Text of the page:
The new president of China, Xi Jinping, recently launched an anti-corruption campaign (BBC, 2013), and committed to increase the trade transparency and change the law restriction (The Guardian, 2013). The commitment from Xi provides new hope of reformation to the Chinese citizens. However, the most easily associated problem of this anti-corruption campaign is that how can we guarantee that its supervisor is unbiased?

The body of research on the causes of corruption is growing vastly; nevertheless there are no absolute solutions applicable to all context of corruption, because theories generally have different focuses (i.e. levels of corruption, and implicit or explicit causal models). More genuinely, the mix of corruption control changes over time that any suggestions on solving corruption at a time may no longer be effective in a five years’ time (Anechiarico & Jacobs, 1996).

Economic Inequality: The Source of Education Inequality

It is not wrong by saying that every dot is connected, and a butterfly effect exists between factors. Whilst corruption causes economic inequality in urban and rural areas, economic inequality leads to education inequality (You, 2005; Zhou & Qin, 2012). In the recent empirical research, there is a controversy on whether economic inequality has a causal relationship with education inequality, or an interaction with education equality.

Yue and Liu (2007) argued that lower income inequality provides greater educational opportunities to citizens, and therefore reduce the education inequality in the urban cities of China. They demonstrated that the growing distribution of income inequality was attributed to the groups with lower socio-economic status, whereby those individuals are more likely to have lower education level and less work experiences averagely in comparison with other groups. Additionally, the gap of income within a group is considerable smaller when they have a higher average education, and it implied that the improvement of general education in urban cities will bring better economic equality; but have we underestimated the complexity of this issue?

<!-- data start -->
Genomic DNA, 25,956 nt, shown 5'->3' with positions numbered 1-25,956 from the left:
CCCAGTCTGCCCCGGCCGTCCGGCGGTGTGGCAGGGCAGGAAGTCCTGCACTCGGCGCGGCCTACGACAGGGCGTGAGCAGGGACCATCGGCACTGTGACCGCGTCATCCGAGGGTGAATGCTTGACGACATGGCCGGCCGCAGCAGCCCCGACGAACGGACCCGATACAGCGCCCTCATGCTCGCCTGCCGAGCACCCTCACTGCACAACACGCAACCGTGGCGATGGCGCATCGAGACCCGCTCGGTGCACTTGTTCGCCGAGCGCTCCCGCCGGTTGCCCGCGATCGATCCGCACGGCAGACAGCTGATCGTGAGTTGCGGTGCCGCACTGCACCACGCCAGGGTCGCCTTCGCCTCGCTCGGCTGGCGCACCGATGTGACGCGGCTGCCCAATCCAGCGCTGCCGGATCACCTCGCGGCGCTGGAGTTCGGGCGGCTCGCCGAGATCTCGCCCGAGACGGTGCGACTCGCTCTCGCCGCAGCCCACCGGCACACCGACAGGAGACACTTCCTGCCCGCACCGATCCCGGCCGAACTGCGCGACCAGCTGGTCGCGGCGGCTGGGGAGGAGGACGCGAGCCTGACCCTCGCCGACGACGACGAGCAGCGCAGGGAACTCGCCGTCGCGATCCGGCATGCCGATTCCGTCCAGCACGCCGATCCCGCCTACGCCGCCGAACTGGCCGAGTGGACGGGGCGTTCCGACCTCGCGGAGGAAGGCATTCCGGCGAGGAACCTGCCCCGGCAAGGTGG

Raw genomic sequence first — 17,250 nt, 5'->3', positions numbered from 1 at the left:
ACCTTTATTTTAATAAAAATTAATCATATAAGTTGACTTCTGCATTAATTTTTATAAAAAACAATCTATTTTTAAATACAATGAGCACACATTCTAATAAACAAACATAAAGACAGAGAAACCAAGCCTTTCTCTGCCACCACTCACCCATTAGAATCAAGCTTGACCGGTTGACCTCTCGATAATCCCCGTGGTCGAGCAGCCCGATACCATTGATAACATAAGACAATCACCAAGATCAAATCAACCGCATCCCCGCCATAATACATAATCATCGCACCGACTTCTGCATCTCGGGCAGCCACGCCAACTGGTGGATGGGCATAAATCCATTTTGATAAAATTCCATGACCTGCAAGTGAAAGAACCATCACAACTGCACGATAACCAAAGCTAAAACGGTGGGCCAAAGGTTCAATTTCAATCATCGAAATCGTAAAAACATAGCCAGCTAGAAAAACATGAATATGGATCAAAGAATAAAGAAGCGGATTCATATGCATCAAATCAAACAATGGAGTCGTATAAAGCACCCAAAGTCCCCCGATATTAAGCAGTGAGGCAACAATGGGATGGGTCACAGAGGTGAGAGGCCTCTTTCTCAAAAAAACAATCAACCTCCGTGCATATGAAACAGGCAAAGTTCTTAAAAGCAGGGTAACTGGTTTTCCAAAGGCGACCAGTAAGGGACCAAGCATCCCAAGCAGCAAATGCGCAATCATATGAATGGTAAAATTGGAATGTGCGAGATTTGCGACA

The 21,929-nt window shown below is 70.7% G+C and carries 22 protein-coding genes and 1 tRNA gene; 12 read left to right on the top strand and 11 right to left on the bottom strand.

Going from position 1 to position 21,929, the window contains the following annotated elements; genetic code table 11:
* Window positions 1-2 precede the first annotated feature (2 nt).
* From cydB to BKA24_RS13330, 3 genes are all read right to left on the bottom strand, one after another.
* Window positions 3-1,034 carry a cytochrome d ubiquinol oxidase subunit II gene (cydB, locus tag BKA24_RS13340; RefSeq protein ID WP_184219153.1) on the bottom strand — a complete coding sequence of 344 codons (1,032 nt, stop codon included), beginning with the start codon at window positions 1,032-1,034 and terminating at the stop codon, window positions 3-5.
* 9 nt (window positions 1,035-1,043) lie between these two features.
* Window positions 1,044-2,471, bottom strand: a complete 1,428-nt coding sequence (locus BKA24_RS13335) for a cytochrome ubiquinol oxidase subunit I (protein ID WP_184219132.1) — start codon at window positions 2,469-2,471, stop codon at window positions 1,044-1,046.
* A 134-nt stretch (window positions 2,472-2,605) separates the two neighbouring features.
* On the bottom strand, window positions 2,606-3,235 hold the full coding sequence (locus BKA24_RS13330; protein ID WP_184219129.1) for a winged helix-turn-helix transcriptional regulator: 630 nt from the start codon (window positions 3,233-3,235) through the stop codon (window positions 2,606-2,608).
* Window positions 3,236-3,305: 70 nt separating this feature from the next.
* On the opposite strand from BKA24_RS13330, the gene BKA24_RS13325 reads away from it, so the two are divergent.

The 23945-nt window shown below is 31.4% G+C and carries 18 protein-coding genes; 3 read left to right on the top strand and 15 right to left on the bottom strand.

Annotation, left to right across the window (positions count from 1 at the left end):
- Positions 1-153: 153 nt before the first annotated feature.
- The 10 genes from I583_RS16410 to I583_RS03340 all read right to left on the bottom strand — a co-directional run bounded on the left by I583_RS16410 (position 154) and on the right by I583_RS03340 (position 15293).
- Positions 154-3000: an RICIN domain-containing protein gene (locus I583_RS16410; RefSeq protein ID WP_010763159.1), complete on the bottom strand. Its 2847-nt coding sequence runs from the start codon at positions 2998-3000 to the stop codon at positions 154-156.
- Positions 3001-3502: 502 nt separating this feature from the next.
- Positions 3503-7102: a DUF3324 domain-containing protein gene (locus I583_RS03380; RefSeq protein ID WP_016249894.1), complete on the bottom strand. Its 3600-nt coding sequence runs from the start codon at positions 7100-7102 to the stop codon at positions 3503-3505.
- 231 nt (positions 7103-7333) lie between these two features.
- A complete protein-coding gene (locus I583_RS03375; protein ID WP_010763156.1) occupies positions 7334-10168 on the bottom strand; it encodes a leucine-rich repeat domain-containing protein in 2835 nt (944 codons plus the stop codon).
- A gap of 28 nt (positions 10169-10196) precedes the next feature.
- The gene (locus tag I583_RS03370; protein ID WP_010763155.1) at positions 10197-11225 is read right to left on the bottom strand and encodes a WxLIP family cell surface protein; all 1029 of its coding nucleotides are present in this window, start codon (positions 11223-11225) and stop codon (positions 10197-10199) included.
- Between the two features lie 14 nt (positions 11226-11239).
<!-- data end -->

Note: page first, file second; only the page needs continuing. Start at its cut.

Yang, Huang and Li (2009) conducted a similar research as Yue and Liu’s, but their investigation extended from urban people to rural people in China. They also consistently reported that reducing income inequality will lead to a significant decrease in education inequality. Fundamentally however, they found that the improvement of educational inequality does not reduce the economic inequality in short-term, as well as long-term from their prediction. This finding can be explained by the current economic condition in Chinese labor force market, that the supply is more than the demand which leads to a worse income inequality than before. It is obvious that an emergent need to increasing the job opportunities can solve the immediate problem caused by income inequality. Despite this, the finding also has another serious implication: since an education could not help in getting a better job, will people start thinking that education has no future? This leads to a lack of motivation of understanding new information and a more discordant atmosphere in the society.

Who wants to live under poverty? If people achieve a higher education, but they end up being worried about living and a load of stress; there is no way for them to gain happiness in their life. Tell me, how can they indulge themselves in the world of knowledge?

Brief suggestions are that Chinese government should put more effort to the unbalanced economic development, whilst considering educational investment and economic policy; in order to reduce the economic inequality among provinces.